Nine years ago, I left my parents’ house for the first time (yay I guess?) and moved into a shared room and bathroom in my university’s dorms in Sharjah (small city near Dubai). I have arrived a day ahead of my roommate that the housing has randomly assigned. I was so excited to meet her to have all the crazy fun that the media bragged how roommates usually bond together. Bearing in mind that the university did not use any criteria to assign roommates other than similar nationalities; hence, they have assigned me an Egyptian girl who was 17 (one year older than me; yup, I was the youngest in my batch.)
When she arrived, it took me seconds to realize that we wouldn’t mingle together at all and we have quite different religious views. Sparing you the details on these views, I could easily identify from her choice of clothes that she can be positioned towards the religious and conservative end of a scale; whereas, I could be positioned somewhere towards the opposite end. My first impression was actually right! Also, you can guess what kind of thoughts I was having and how both of us might have silently judged each other. Clearly, my visions of having the wild fun of a student life with my roomie were diminished. All sorts of questions came to my mind and whether I should change the room immediately or wait for the end of my first semester.
Despite of this quite early clash, I’ve decided to stay, at least for now, and I thought maybe it would be better if I do not get along well with my roommate, at least I could focus more on studies in the room and have all the fun I want outside. As time passed by, I’ve made a lot of friends with similar interests and I got my fair share of partying, exploring almost each and every club that Dubai has to offer! (And I called that “fair share”). Although I had the option now to move out with other friends whom I have developed a stronger bond/connection with, I preferred to stay with my original roommate who over time has turned out to be the best roommate that I could ask for. We were both very considerate of each other’s feelings, respected each other’s space, and aligned with each other before any minor or major changes in the room.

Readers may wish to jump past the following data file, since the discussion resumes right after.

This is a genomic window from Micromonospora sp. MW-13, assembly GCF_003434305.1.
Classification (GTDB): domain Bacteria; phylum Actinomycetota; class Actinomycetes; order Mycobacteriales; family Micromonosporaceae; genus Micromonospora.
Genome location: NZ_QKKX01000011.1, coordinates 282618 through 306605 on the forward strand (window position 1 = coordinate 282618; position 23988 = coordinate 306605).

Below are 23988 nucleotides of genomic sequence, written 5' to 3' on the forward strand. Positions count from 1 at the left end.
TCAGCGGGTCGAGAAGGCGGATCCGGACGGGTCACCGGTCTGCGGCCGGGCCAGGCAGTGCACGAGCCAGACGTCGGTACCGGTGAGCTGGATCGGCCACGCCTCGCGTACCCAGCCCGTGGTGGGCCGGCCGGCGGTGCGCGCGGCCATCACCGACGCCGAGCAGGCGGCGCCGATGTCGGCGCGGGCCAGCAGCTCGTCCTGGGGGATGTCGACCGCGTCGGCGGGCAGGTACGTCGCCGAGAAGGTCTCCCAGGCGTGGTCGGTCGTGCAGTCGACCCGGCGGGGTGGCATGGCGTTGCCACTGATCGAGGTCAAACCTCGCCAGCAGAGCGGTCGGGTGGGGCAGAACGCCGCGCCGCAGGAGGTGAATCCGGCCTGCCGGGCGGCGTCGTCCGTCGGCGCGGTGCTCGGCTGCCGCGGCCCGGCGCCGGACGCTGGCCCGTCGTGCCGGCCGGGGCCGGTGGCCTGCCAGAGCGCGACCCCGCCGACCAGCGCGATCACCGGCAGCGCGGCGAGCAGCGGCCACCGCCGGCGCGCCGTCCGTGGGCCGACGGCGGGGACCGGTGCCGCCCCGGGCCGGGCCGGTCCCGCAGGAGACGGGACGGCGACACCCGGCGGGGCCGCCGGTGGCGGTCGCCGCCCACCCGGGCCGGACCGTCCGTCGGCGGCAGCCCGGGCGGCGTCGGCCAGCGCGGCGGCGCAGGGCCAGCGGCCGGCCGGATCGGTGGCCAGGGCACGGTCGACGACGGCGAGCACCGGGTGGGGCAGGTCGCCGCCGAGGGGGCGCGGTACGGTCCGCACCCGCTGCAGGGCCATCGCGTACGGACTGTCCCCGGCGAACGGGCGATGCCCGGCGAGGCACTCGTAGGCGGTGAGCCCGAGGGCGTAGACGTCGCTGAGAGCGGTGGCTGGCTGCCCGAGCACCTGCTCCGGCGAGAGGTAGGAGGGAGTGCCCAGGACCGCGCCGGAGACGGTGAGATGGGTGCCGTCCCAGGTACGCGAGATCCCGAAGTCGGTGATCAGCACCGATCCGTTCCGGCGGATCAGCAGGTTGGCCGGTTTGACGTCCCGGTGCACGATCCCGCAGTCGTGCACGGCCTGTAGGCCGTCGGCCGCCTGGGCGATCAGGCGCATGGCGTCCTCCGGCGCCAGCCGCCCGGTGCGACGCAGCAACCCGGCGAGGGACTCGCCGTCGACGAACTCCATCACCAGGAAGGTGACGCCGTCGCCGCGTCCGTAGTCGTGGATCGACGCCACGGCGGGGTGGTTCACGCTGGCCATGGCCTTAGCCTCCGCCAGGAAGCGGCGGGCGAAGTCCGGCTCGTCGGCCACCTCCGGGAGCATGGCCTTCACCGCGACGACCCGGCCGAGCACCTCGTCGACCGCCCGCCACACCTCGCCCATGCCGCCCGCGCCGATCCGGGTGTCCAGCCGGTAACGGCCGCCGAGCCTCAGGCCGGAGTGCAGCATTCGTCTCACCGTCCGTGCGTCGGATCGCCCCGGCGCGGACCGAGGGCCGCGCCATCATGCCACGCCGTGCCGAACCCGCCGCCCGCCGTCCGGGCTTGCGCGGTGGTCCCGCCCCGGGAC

Luckily, we stayed together the whole four years of college, we were perfect roommates; but, not strong friends. The point from this story that has crossed my mind only few weeks back when I was having a drink with my friend in Florida is (yea, I know), if two people with extreme different views were able to share a room for four consecutive years, I fail to understand why can’t people with different social/political/sexual views share a country or share the world! Why can’t we not only just accept each other’s differences; but also, love them and be considerate of our different views.
Again, I find it hard to understand the strong urge of every religious group or political party to convince the other with their views assuming they are better if not the best. A diverse population sharing a country and resources is definitely more complicated than two college students sharing a room. However, if it worked out perfectly well with two strangers in a room, at least I would like to believe that with enough understanding and acceptance, it would be equally perfect for strangers to share the world too!